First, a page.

Automated Remote SharePoint Patch Management

Automated Remote SharePoint Patch Management is a PowerShell script that employes PowerShell Remoting in order to automate the process of installing a SharePoint patch across an entire farm. This requires significantly less input from an administrator then if they were to patch each host individually, regardless if they are handling it by hand or via script on each local host.

You can get the script from the ARSPPM repo on GitHub.

This script has been tested with Windows 10 on the client and Windows Server 2012 R2 with SharePoint Server 2013 on four virtual machines. The script has two operating modes, one is to run the patches concurrently. This performs concurrent runs for each available step (with the exception of the Config Wizard, which must be run on one host at a time), speeding up the overall installation time. The second operating mode is to run each server individually, providing a form of high availability.

This PowerShell script requires that the SharePoint patch specified reside on an available Windows file share which will not be unavailable during the patching process (so don’t share from one of the SharePoint servers!). Because the script uses Credssp for remoting, it should not require the client machine to be joined to the domain, although it isn’t something I’ve personally tested and am unlikely to do so.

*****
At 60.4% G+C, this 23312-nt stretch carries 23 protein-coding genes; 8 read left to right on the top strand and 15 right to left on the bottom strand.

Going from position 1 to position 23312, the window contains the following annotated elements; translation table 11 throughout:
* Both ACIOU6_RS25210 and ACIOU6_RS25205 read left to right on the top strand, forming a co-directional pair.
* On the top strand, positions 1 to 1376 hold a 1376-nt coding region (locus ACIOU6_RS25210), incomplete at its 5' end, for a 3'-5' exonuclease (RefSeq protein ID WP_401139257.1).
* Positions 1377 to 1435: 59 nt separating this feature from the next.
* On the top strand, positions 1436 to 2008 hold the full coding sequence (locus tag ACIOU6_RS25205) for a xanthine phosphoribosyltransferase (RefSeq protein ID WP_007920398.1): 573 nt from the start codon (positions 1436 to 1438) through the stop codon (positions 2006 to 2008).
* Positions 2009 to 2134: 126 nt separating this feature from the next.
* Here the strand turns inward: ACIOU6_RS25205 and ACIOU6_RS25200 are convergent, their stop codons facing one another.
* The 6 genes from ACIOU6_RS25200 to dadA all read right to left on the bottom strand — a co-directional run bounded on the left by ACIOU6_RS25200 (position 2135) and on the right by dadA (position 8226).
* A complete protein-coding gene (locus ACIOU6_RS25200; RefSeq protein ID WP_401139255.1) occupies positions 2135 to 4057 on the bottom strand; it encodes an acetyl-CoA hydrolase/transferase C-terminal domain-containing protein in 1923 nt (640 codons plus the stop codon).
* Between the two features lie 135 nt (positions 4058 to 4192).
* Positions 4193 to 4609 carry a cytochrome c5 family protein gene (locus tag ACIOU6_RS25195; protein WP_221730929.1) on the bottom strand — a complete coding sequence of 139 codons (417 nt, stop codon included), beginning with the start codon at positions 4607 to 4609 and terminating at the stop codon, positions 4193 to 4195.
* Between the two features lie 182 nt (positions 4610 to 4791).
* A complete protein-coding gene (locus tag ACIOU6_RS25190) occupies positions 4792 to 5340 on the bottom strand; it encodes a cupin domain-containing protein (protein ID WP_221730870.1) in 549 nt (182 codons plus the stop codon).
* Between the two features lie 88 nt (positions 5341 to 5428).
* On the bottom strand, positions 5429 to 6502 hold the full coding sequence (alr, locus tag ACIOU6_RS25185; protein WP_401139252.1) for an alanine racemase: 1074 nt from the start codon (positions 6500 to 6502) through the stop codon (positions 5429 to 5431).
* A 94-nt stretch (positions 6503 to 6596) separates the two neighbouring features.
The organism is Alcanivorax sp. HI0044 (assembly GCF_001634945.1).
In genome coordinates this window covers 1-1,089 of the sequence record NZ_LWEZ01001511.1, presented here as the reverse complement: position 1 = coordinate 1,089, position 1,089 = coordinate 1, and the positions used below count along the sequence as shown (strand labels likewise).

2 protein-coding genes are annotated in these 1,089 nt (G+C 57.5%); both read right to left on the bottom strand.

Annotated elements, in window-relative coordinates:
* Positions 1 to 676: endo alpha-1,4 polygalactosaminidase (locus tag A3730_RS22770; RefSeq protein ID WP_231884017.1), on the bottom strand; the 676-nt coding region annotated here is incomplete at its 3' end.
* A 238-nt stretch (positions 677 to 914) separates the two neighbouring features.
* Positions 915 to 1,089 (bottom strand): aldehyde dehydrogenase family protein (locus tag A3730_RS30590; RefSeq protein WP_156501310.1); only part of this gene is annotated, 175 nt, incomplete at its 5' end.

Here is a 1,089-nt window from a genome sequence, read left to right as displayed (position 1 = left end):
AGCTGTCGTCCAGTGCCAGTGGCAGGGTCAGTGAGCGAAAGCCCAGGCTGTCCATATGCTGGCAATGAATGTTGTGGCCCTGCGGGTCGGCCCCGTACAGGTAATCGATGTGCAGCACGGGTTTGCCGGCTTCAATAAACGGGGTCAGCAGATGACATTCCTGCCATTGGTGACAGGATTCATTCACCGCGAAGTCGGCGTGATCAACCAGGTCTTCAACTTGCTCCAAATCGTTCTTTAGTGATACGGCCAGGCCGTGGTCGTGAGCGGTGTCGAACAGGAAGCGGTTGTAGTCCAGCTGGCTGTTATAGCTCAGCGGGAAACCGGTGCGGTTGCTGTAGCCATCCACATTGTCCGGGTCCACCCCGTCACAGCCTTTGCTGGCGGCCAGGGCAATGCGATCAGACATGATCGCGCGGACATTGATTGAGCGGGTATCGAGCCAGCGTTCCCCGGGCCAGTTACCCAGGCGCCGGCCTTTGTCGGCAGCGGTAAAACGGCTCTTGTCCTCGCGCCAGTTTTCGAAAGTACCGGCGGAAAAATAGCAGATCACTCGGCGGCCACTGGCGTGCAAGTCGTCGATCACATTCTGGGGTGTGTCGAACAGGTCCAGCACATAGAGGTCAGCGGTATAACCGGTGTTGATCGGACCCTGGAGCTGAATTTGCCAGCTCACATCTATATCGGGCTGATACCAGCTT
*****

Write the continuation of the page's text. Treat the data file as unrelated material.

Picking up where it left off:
Here is an example usage of script.

Import-Module .\ARSPPM.psm1
$cred = Get-Credential #must be a Local/Farm Admin on SharePoint
$ph = SP01 #This is the host where farm detection takes place, as well as where Content Databases are upgraded
$patch = "\\fileserver\patches\ubersrvprj2013-kb3114493-fullfile-x64-glb.exe" #UNC to the patch
Start-RmSPUpdate -StopServices $true -PauseSearch $true -PrimaryHost $ph -ConcurrentPatching $false -Cred $cred -PatchToApply $patch

There are currently a few limitations. You must be in the same directory as where ARSPPM.psm1 is located due to some hard coded pathing (we have to load the module into PowerShell jobs which requires the path). This will change in the future. The script could use additional error handling and I would greatly appreciate input via Issues on GitHub. I’d also like to hear suggestions on how to handle error handling. For example, does the script just outright stop? Or for example, if a patch fails to install on a particular host, does it patch the remainder of the hosts and just stop before it would upgrade the Content Databases and run the Config Wizard?

Let me know what you think of the script, and please provide input based on testing in your labs!

Trevor Seward is a Microsoft Office Apps and Services MVP who specializes in SharePoint Server administration, hybrid scenarios, and SharePoint Online. He has been working with SharePoint for 16 years from SharePoint 2003 on up, managing environments with terabytes of content for 150,000+ user organizations. Trevor is an author of Deploying SharePoint 2016 and Deploying SharePoint 2019. You can find him on Twitter and in /r/sharepoint.